The Social Housing Green Paper – A Change of Priorities
Blog: Andrew Gray
There are times in life when we wait for outcomes with baited breath – and I’ve experienced this twice in the last few weeks.
The first was anticipating the A-level results expected by four of my nieces and nephews – and the second was the publication of The Social Housing Green Paper which is seeking views on the government’s vision for social housing.
I’m delighted to report that the ‘University experience’ will soon become a reality for my family members after getting their grades! Separately, I’ve been reading the long-awaited Social Housing Green Paper with interest, whilst mulling over some of the 48 questions the Secretary of State has outlined for consideration.
The answers to the questions and priorities outlined in the green paper will ultimately determine how the future direction of the sector is shaped. It’s abundantly clear that change is necessary – and those changes are going to impact on current and future generations so they need to be done right.
The green paper sets out the priorities as proposed by the government, which are set out in 5 key areas.
- Ensuring homes are safe and well managed
- The effective resolution of complaints
- Rebalancing relationships by empowering residents and strengthening the regulator
- Tackling the stigma associated with social housing and celebrating thriving communities
- Expanding supply and supporting home ownership
Ensuring homes are safe
It goes without saying that ensuring homes are safe and compliant is an absolute priority and I personally welcome the opportunity of reviewing the Decent Homes Standard, making it fit for the future.
This is something that I feel incredibly passionate about as a Fusion21 employee and also as a board member of large North West social landlord. Did you know Fusion21 was initially created by seven social landlords in 2002 to collectively leverage greater procurement benefits during the roll out of the original Decent Homes Standard?
A review of the standard is now needed to go that step further - for example to ensure homes are thermally efficient and fit for a digital age. However, the question is will a refined approach need additional resources? It’s important that we get the balance right – especially as pooling more resources into building new homes means less to maintain existing properties.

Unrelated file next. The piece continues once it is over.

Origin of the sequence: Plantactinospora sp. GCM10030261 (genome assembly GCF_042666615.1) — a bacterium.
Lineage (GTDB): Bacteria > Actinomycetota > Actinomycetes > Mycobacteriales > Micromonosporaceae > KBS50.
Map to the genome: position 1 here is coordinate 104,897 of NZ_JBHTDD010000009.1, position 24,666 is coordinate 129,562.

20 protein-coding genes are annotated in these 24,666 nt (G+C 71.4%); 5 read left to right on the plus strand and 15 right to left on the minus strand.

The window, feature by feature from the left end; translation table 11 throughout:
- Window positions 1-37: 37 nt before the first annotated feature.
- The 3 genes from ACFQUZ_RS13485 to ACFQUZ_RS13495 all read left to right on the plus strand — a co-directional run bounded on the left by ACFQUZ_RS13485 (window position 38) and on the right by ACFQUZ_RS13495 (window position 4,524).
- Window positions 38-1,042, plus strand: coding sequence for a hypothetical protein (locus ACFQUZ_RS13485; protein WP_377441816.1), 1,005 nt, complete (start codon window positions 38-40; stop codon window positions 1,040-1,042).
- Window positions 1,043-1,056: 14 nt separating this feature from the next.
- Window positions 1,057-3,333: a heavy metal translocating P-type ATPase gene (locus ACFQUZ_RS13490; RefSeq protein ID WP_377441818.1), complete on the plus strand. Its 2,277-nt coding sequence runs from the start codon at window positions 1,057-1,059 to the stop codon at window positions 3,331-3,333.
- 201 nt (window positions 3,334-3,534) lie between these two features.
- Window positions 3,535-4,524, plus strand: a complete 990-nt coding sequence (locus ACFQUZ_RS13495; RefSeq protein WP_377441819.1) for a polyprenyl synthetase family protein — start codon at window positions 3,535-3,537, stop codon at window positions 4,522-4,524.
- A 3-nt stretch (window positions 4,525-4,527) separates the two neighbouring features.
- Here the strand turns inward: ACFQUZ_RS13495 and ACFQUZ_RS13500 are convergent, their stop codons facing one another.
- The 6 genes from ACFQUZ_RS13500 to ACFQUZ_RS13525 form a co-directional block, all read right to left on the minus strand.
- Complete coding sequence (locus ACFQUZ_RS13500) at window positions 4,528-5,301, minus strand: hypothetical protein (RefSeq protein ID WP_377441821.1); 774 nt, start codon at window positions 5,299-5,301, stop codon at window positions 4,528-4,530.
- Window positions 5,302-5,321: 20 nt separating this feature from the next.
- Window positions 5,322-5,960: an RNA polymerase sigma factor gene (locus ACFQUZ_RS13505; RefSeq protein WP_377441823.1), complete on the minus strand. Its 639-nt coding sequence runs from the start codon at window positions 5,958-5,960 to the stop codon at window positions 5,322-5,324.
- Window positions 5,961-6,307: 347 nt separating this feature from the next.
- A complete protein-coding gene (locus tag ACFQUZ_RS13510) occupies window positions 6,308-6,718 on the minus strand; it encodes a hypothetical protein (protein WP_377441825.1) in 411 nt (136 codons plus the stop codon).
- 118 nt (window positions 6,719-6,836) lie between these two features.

In the future we’ll be working with our housing association, ALMO and local authority members to listen to their views on how the standard can be developed to better respond to the needs of future generations.
Effective resolution of complaints
Dealing with complaints should be a very simple process with service level agreements firmly in place, communicated openly and followed accordingly. It’s essential that a best practice approach is developed.
A total of 25 questions in the green paper have been dedicated to this area. We all know that communication between residents and their landlords is key in addition to empowering residents to have a voice and understanding what is important to them.
We can’t underestimate the value of KPI’s and league tables to monitor performance, how else can we address issues, seek improvements or measure success?
The green paper also requests consideration for innovative ways in which social landlords can ensure residents have greater choice over contractor services. From Fusion21’s perspective, it is important that residents have a say in how services are shaped so we can involve them in future procurement opportunities where possible.
Tackling the stigma associated with social housing and celebrating thriving communities
The questions in this section reflect on years of negative media stories – and as a sector we still have some work to due to change perceptions and any stigma associated with social housing, although we have been working hard to change mindsets and share the tonnes of positive stories we hear about daily, making a difference to people’s lives.
We will certainly be lending our support by continuing to develop and share case studies, highlighting all of the fantastic work that is achieved through our members’ procurement and social value commitments.
Expanding supply and supporting home ownership
I’m sure you will all agree that innovation is a must when it comes to funding the future building of affordable homes – and also maintaining existing homes. The ability to drive efficiencies is a large contributing factor to success, and one that can be achieved by delivering more value for money, without compromising on quality standards.
So what next?
All of us who are involved with the social housing sector know that reform is much needed, and with the government now better aligned to sector needs, I hope this is the first step to a much brighter future for our communities, residents and all of the businesses that like us are dedicated to making a real impact.